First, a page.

They do not grudge it.

I often "barter" with people - a tax return for a boiler repair for example
but never freebies asked or offered.

Jng1 Sun 19-Mar-17 13:59:32

Not quite the same, but this reminded me of the mother of a boyfriend I had when I was at Uni. I was showing them photos of a family wedding where I had made the bridesmaid dresses (dressmaking was my hobby at the time).
About two months later when I went to stay again, the mother presented me with a dress pattern and several metres of material and said, "you are sooooo very talented, I thought you'd like to make this dress for me for xyz event next month. The assistant at John Lewis helped make sure I bought enough material and all the right zips etc."
She wasn't offering to pay me and it was a really complicated, lined dress which would have taken me DAYS to make!
I 'accidently' left the material in the hall when we left and dumped the boyfriend not long after!

ForTheSakeOfFuck Sun 19-Mar-17 14:00:28

Yep. My OH was a mechanic for fifteen years and for the first few years after he qualified, his friends, family, and quite a few neighbours took the absolute piss. Whole weekends got eaten up with their stupid trivial crap, and then one day when one of the jobs wasn't going quite right the friend in question thought he had the right to start sending my OH shitty texts questioning his ability and whatnot. OH got mad, put his foot down, and said no more free work, ever, for anyone. Friend had good cause to regret it since his car was still in pieces at that point, and he finally had to drag his wallet out of his pocket and pay for the work. The rule is a good one and we've never broken it since.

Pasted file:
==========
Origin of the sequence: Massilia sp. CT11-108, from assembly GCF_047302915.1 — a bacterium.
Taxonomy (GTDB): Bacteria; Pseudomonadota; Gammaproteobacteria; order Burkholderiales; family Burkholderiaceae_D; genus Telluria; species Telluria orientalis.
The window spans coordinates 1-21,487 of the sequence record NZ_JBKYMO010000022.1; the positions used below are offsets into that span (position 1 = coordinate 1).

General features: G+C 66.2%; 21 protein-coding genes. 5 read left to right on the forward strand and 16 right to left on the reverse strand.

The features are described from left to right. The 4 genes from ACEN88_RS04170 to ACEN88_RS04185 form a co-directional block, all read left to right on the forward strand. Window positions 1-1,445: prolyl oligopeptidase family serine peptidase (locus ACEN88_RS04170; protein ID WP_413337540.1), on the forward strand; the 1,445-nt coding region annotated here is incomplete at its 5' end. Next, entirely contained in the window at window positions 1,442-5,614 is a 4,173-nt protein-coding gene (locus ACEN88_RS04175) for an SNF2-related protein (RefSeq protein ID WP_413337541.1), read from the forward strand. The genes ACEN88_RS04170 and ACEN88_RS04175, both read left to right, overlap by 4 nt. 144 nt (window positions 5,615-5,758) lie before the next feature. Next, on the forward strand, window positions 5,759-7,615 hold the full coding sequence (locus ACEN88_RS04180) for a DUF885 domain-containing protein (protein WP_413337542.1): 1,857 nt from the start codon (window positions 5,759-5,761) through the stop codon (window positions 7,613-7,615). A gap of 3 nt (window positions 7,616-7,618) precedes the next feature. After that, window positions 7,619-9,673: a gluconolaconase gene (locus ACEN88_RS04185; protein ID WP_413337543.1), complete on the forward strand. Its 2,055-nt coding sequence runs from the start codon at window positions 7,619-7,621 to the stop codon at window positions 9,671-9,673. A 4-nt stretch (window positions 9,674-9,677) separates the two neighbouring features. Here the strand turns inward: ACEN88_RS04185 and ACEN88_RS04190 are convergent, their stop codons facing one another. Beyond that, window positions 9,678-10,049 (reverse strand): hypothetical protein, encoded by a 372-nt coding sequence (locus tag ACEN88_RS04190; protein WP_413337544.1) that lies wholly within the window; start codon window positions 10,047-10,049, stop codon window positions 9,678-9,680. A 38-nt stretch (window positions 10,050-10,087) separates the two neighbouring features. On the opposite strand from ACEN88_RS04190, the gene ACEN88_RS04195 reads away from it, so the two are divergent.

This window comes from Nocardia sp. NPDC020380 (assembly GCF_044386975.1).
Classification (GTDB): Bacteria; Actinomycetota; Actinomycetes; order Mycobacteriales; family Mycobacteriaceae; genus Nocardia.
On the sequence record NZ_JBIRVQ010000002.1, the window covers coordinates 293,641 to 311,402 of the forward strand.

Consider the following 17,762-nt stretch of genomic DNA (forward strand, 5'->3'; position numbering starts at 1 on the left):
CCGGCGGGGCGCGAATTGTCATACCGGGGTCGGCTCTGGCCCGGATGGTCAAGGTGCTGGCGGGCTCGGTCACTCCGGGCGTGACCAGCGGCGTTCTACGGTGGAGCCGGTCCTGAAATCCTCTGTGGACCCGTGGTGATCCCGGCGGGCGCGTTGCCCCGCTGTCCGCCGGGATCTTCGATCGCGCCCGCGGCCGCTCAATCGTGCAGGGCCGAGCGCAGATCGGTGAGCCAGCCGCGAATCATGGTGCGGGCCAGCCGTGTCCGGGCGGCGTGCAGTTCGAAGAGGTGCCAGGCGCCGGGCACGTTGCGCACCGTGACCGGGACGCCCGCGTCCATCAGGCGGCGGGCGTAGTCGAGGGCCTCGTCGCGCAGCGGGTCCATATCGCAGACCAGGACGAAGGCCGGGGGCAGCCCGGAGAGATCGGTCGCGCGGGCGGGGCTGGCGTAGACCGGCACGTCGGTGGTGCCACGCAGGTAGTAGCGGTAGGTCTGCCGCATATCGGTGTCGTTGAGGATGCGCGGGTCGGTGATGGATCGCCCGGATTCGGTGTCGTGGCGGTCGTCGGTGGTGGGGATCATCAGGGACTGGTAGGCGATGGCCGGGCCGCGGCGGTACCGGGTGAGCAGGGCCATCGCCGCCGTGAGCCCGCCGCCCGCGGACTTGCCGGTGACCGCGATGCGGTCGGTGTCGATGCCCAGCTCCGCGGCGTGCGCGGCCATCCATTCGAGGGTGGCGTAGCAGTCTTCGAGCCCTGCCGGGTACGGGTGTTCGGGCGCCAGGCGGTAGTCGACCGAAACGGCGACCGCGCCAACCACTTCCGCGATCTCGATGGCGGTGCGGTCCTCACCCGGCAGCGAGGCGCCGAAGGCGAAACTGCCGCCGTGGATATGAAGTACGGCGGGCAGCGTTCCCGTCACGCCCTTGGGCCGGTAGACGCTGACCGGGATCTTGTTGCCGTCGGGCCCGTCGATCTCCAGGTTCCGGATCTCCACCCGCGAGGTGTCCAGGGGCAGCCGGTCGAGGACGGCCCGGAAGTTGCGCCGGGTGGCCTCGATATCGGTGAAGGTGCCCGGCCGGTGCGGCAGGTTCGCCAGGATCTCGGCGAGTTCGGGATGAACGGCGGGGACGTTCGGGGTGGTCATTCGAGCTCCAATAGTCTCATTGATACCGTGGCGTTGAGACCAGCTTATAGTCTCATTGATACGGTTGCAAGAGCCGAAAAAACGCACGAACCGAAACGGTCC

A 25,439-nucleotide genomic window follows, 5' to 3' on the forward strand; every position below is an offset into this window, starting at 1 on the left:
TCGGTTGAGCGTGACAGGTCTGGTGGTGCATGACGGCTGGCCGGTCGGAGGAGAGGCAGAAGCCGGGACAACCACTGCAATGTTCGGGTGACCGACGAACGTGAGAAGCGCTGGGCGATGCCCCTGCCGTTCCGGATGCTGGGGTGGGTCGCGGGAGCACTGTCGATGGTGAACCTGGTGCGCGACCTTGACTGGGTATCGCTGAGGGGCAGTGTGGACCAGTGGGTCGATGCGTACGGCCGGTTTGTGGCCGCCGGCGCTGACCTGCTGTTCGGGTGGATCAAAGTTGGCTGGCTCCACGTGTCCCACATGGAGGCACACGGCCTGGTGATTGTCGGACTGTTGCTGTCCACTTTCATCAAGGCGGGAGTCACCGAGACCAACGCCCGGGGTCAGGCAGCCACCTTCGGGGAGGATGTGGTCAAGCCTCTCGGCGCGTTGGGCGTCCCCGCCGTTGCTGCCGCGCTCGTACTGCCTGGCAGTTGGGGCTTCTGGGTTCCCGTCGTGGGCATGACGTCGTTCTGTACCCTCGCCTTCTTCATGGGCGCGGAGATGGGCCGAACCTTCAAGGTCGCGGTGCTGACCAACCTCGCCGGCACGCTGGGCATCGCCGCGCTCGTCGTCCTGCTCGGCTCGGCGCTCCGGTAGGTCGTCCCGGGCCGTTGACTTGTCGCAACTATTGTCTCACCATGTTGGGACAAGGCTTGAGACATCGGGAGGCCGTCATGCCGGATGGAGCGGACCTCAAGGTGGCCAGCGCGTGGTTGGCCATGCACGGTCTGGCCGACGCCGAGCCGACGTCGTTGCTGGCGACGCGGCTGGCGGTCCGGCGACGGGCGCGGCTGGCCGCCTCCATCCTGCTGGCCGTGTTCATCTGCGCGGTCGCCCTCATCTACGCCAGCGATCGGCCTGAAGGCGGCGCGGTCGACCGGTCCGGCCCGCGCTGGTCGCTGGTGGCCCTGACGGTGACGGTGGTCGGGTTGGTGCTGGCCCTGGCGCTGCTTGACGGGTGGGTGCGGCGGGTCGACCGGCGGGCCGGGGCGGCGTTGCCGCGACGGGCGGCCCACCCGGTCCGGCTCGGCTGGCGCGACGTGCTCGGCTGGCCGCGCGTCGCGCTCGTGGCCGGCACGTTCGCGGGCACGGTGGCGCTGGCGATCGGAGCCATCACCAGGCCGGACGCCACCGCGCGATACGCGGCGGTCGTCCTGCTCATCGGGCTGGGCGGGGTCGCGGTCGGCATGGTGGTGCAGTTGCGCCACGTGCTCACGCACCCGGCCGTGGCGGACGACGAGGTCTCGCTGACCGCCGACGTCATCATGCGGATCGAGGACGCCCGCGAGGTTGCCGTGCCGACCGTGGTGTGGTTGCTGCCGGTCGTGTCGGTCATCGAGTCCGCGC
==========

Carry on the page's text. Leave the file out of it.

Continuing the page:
Luckily my line of work is extremely expensive, so people rarely ask me to do anything along those actual lines, but because of the qualifications behind it, I have been repeatedly asked to help of family/friends/neighbours/strangers with incredibly trivial paperwork that they could readily do themselves but that they would like to have done by "a professional". Erm. No. I'm not filling in your change-of-address form or electricity bill slip or post office leaflet. I made the same mistake as OH and at first was happy to help until it became an absolute joke and one woman, who got her form sent back for the bit she had done incorrectly, actually banged on my door to tell me that I'd cost her money because she hadn't been able to switch supplier sooner. Apparently I should have noticed her mistake and corrected it. angry

TealStar Sun 19-Mar-17 14:01:13

The other crap situation is when family ask, usually with a, 'just run one up for me, you don't need to spend long on it'... I take a lot of pride in my work and I don't want to churn out something hurried and crap! Especially as others will know I did it!